Obama Administration hasn't forgotten the '1 million manufacturing jobs by 2016' promise.
Yesterday, MIT Technology Review published Walter Frick’s article, Obama Push on Advanced Manufacturing Stirs Economic Debate, and it could not have done so at a better time.
The Alliance for American Manufacturing (AAM) has been anxiously gearing up for both President Obama’s second term, and the blueprint he sets forth for 2013 in his State of the Union speech. We’re hoping the president will keep his campaign promise, one Frick also cites, to create 1 million new manufacturing jobs by 2016; and that in his speech, the president will offer glimpses of how he plans to do so.
Frick indicates in his piece that, at the very least, the Administration is focused on the goal. Whether its proposals will make it past a divided, and overwhelmingly set-in-its-ways congress, remains to be seen.
To fulfill those promises, the White House is turning to an economic tool not seen in Washington for years: industrial policy.
Emboldened by a new cadre of advisors, the Obama administration has proposed policies to boost domestic manufacturing involving tax breaks, new R&D spending, and vocational training of two million workers including around advanced technologies like batteries, computing, aerospace, and robotics.
Frick mentions that past administration officials questioned the need for any kind of plan targeting manufacturers. However, that thinking has shifted noticeably.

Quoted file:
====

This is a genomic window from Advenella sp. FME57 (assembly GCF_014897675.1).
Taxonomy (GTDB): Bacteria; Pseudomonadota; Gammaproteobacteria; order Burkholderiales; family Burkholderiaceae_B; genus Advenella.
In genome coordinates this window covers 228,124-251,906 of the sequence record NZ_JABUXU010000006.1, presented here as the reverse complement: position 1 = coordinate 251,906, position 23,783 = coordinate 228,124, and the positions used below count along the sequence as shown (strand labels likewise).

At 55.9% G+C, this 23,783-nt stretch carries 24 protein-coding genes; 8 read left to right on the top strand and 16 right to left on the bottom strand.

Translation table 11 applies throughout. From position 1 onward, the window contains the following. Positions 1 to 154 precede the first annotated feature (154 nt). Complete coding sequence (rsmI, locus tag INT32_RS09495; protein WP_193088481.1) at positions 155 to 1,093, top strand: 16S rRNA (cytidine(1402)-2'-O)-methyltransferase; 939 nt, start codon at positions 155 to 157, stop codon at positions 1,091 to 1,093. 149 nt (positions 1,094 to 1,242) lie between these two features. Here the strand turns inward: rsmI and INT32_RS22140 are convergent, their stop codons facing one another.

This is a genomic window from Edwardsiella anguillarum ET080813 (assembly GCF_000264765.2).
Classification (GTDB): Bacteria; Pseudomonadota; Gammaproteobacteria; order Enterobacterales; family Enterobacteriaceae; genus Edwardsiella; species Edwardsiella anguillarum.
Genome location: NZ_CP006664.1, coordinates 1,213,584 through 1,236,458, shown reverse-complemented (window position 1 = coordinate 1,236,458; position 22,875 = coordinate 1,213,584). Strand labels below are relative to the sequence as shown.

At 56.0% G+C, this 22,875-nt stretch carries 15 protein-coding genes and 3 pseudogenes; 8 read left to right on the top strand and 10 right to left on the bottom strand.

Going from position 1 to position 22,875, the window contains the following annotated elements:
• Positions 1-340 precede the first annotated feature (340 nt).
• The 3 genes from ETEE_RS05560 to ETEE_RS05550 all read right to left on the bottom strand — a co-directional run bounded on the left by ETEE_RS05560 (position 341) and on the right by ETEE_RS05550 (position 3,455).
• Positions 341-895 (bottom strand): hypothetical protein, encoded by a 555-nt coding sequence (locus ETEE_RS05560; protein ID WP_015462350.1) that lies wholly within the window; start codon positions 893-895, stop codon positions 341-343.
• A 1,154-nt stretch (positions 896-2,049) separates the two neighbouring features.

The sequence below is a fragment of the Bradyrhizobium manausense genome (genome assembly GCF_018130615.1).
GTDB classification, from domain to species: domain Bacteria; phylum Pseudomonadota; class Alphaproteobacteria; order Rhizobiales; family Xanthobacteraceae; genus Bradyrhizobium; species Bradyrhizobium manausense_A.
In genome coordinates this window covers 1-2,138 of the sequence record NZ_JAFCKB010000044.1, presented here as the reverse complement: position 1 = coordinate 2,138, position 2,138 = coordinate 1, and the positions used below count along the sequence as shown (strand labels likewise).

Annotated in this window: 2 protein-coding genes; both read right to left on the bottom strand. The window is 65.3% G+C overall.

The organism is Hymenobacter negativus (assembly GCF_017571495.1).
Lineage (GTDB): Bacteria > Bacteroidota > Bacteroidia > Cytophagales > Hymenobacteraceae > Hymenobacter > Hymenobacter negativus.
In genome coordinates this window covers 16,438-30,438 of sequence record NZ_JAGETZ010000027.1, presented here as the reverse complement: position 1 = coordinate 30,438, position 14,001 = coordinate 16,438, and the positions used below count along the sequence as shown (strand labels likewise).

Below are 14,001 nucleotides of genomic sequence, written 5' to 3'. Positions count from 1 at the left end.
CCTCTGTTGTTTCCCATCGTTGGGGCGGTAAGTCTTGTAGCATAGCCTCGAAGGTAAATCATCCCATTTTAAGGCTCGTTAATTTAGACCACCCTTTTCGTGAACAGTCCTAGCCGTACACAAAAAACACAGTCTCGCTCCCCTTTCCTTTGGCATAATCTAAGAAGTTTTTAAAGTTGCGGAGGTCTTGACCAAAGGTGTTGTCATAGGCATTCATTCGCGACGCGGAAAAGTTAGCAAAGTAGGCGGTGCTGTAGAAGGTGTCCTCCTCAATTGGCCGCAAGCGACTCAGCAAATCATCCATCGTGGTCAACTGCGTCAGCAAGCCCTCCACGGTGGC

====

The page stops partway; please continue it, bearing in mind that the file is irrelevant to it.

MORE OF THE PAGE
It’s an entirely different school of thought that is now ascendant in the White House, one that argues that manufacturing, even though it employs only 9 percent of U.S. workers, plays an outsized role in the country’s economy. For instance, manufacturing companies carry out around two-thirds of all corporate R&D and file the most patents. There is evidence that factories may yield beneficial “spillovers” of knowledge that improve the broader economy. “Within this administration there’s been a reframing. The folks on the inner circles of the White House now are strikingly sympathetic to manufacturing and see it as critical,” says Mark Muro, a senior fellow at the Brookings Institution, a Washington think tank.
AAM agrees, of course, that manufacturing is critical to the U.S. economy. We’ve dedicated a lot of time and effort to researching this very topic. After analyzing many of these findings, we created a set of recommendations for a National Manufacturing Strategy.
We hope, in the interest of seeing a proliferation of “Made in the U.S.A.” labels soon and putting manufacturers back to work, the Obama Administration’s strategy looks similar or takes these items into account.
Read Frick's piece here.
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